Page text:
Barbiturate Overdose: Signs, Symptoms, & Treatment

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Barbiturate overdose is often a life-threatening experience for those who endure the process without the proper medical treatment. 

As schedule IV controlled substances, barbiturates can be helpful sedatives in medically supervised environments, but also carry a high risk of abuse and addiction when taken outside of a doctor’s recommendation. 

If you or a loved one are struggling with barbiturate abuse, it’s important to reach out for help before addiction progresses to a potential overdose. A treatment program like a Partial Hospitalization Program is a good place to start after detoxing in a medically supervised facility. 

This guide will go over:

  • Are barbiturates addictive?
  • What are barbiturate’s effects on the body?
  • What is a barbiturate overdose?
  • Is barbiturates overdose death possible?
  • What is the most effective barbiturates overdose treatment?
  • How can you connect with barbiturate addiction and overdose treatment in Southern California?
Image of woman representing barbituate overdose

What is A Barbiturate Overdose?

Barbiturate overdose poses significant dangers and can potentially be fatal, as roughly 10% of such cases result in death. Barbiturates are considered lethal when their blood concentration ranges hits barbiturate level 45 (45 mcg/mL to 80 mcg/mL). 

Identifying the signs and symptoms of barbiturate overdose and taking preventative measures can greatly improve outcomes and help avoid fatality.

Most barbiturate overdoses involve a combination of drugs –  alcohol and barbiturates, or barbiturates and opioids like heroin, oxycodone, or fentanyl, for instance. Some people may even take a combination of all these substances. Typically, those who use such drug combinations fall into one of two categories:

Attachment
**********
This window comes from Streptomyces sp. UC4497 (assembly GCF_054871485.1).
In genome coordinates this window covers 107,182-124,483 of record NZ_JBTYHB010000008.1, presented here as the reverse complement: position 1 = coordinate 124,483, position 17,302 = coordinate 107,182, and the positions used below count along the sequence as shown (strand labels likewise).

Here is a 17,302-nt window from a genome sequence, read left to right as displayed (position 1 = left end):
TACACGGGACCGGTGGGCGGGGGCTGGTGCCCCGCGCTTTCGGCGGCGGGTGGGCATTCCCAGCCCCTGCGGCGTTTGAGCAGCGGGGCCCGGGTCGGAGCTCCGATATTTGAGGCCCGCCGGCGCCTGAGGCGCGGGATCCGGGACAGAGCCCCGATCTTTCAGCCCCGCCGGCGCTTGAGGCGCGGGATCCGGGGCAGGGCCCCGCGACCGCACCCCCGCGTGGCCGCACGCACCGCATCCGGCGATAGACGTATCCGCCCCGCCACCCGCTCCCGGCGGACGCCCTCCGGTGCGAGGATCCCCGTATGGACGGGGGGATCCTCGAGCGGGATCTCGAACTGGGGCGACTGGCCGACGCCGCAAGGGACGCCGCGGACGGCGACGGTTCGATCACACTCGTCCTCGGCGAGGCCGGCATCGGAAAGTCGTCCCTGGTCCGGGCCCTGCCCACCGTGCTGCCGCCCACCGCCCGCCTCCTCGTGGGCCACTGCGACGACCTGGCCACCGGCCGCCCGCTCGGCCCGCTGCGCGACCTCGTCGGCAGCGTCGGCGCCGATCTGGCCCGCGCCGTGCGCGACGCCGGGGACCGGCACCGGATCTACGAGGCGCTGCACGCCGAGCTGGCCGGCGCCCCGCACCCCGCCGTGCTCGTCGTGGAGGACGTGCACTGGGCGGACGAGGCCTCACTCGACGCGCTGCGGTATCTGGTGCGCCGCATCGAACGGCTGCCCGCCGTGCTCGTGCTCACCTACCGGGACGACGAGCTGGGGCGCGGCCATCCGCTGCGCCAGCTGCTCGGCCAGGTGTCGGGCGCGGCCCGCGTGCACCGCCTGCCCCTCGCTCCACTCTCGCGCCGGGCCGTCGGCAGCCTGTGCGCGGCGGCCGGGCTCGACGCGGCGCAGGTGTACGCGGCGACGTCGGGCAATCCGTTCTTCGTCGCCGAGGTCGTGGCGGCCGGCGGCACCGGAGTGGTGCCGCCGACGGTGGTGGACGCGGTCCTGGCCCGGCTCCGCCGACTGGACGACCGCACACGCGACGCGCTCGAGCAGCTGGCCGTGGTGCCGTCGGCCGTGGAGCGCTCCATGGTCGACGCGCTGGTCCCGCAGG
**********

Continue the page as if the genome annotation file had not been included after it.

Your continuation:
1. Inexperienced individuals who are unaware of the life-threatening risks associated with these combinations.
  2. Those who intentionally combine these substances to alter their consciousness.

Complications that can arise from an overdose include:

  • Head injuries and concussions resulting from falls while intoxicated.
  • Miscarriage in pregnant women or harm to the developing baby in the womb.
  • Neck and spinal injuries, as well as paralysis, due to falls while intoxicated.
  • Pneumonia caused by a suppressed gag reflex and food or fluid entering the lungs through the bronchial tubes.
  • Severe muscle damage from prolonged unconsciousness on a hard surface, potentially leading to permanent kidney injury.
  • Coma.
  • Death.

If you suspect a barbiturate overdose, call 911 immediately.

a woman looks out a window representing barbiturates overdose.

Signs of Barbiturate Overdose

Early signs of barbiturate overdose can manifest in various ways. Recognizing these signs promptly can streamline medical intervention and potentially save a life. 

These are the most common early signs and symptoms of barbiturate poisoning:

  • Drowsiness and sedation: Excessive sleepiness or an overwhelming sense of fatigue is among the short-term effects of barbiturate overdose. The person may struggle to stay awake or appear lethargic.
  • Confusion and disorientation: Barbiturates can impair cognitive function, leading to confusion, disorientation, and difficulty in focusing or making coherent decisions. The affected individual may experience memory lapses or have trouble comprehending their surroundings.
  • Slowed breathing: Barbiturates depress the CNS (central nervous system), causing a reduction in breathing rate. Shallow, slow, or irregular breathing is a significant red flag indicating an overdose.
  • Slurred speech and impaired coordination: Barbiturates can affect motor skills and coordination, causing slurred speech, stumbling, unsteady gait, or poor balance. The person may have difficulty controlling their movements or appear clumsy.
  • Dilated pupils: Another observable sign of barbiturate overdose is dilated pupils. The person’s pupils may appear larger than usual, even in well-lit environments.
  • Nausea and vomiting: Gastrointestinal distress is an early indication of an overdose. The person may feel nauseous, experience persistent vomiting, or have an upset stomach.
  • Mood changes: Barbiturates can cause alterations in mood and behavior. Someone experiencing an overdose may exhibit sudden mood swings, extreme agitation, irritability, or even hostility.